Chipping Away

It’s really early in the morning as I post this.  I’ve got to take a couple of goats to market then hurry home to pick the produce we’re delivering this morning to drop points in two nearby towns.  We love and appreciate the folks who are getting their produce from us, but it’s also a little frustrating to know that thousands of folks in this community will go to grocery stores today and spend tens of thousands of dollars (most of which will end up in faraway corporate coffers) for food they ought not eat.  But we’ll just keep chipping away at the system, and we enjoy being part of our little (but growing) rebellion.

There is a good article in Orion Magazine this month that highlights some of the problems with the food infrastructure in our country.  We have cities in places like Phoenix and Las Vegas that are unsustainable, and can be only be fed with massive transportation expense and the environmental damage that entails.  Meanwhile, the government encourages agricultural communities like ours to produce for the export market.  It’s almost literally insane.

At a conference we attended recently I heard a talk led by a farmer from Kentucky, who mentioned his epiphany moment.  While his wife was grilling burgers he went out to check on his herd.  He began to wonder whether any of the steers he’d sold off his place might have ended up the burgers she was grilling.  He thought about the fact that after he took them to the livestock auction and they were sold, the buyer would have then trucked them to some feedlot in the southwest, where they would be fattened (“finished”) on grain.  Then they would be trucked to a slaughterhouse in another part of the country.  Then the beef (mixed in with the ground flesh of thousands of other steers) would be trucked to yet another facility in yet another state to be packaged for retail sale. From there it would be shipped all over the country and world.  And just maybe, he thought, some little bit of the burgers they were grilling might be from cattle raised on his farm.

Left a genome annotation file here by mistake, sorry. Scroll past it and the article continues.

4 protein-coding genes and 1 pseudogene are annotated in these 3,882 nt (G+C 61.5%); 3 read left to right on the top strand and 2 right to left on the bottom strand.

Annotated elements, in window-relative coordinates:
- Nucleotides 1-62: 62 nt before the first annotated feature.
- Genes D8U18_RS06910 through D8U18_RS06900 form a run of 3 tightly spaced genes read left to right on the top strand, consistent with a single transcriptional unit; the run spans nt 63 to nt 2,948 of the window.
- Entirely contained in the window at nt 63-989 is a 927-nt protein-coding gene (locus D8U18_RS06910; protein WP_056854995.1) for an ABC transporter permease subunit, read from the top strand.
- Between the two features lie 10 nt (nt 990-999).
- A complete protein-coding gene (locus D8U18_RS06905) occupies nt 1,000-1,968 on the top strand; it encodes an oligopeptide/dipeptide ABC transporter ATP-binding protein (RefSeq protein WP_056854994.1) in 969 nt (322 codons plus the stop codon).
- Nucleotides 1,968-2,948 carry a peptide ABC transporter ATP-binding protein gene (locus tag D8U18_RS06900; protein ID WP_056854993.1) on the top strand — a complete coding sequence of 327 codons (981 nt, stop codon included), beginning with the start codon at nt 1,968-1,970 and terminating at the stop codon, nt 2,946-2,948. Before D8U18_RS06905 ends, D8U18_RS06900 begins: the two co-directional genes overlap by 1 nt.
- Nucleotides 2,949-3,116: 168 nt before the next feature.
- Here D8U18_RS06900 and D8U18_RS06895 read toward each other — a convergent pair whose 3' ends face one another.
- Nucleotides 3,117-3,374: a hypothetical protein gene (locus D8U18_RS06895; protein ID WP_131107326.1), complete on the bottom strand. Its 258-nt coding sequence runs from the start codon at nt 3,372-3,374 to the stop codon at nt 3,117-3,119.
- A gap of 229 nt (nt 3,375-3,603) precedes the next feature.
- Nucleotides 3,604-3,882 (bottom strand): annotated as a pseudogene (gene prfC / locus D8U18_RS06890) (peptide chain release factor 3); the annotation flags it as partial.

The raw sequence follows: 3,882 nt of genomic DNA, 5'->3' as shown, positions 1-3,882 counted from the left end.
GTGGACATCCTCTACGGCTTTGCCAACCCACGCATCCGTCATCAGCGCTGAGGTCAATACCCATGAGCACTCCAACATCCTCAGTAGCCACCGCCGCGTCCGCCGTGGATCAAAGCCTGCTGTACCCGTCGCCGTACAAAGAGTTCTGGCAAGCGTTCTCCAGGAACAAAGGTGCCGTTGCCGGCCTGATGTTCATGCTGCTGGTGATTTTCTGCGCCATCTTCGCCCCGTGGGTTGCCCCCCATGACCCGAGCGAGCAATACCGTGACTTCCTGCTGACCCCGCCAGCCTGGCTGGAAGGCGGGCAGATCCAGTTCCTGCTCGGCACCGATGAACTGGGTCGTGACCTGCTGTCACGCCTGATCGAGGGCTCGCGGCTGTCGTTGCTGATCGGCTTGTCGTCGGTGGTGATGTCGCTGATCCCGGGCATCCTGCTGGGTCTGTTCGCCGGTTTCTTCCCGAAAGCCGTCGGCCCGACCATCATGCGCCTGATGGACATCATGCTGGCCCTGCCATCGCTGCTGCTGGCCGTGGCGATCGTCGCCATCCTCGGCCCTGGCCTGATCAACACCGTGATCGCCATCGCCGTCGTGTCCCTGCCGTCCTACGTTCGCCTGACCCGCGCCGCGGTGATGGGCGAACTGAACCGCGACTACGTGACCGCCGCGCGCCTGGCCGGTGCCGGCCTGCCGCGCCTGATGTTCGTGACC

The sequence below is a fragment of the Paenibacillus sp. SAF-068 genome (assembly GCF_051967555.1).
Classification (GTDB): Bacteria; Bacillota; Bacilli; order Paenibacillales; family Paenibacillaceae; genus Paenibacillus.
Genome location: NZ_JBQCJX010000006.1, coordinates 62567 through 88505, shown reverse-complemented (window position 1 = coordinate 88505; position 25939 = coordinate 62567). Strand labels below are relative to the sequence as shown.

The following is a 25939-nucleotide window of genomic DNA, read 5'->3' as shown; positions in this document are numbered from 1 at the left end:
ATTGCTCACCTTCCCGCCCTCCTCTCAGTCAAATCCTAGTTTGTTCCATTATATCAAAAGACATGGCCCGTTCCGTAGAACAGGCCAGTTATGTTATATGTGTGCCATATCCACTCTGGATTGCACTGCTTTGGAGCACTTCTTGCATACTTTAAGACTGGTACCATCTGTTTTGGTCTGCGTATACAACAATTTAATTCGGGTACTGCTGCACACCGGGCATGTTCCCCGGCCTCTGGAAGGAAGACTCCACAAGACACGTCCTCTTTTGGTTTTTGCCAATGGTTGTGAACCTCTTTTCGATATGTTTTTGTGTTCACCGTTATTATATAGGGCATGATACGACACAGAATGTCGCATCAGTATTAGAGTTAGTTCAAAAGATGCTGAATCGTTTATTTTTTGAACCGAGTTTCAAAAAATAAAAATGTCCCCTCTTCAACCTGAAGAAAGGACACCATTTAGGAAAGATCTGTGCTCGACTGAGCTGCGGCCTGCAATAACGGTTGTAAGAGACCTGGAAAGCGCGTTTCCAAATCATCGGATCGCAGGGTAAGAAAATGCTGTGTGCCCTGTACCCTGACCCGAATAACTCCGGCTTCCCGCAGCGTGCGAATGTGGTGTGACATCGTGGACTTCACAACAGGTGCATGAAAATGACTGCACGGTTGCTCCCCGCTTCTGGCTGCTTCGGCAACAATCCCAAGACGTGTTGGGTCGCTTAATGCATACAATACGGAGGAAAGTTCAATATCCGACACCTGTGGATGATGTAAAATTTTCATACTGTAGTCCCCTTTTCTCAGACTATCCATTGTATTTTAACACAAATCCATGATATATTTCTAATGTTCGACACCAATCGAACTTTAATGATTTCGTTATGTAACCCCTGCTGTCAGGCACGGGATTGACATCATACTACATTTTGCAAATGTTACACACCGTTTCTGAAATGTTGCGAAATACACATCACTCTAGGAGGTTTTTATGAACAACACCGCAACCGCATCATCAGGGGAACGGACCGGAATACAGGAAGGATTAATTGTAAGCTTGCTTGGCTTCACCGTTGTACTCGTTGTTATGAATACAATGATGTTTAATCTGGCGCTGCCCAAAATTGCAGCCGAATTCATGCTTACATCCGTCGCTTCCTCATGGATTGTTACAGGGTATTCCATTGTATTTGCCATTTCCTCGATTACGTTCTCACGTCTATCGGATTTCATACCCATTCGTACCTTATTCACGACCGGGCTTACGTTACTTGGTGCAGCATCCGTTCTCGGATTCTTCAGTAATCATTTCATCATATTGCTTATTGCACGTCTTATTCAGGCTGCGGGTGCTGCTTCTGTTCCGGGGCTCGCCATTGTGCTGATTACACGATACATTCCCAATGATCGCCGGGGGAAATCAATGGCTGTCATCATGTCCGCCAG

That, he realized, is insane.

After that epiphany moment he began having his steers processed and sold locally.

He now has started a local processing facility to try to encourage others to do the same. It’s an uphill battle of course.  Their burgers will never be as cheap as the ones sold at Walmart.

But he’s trying.

So are we.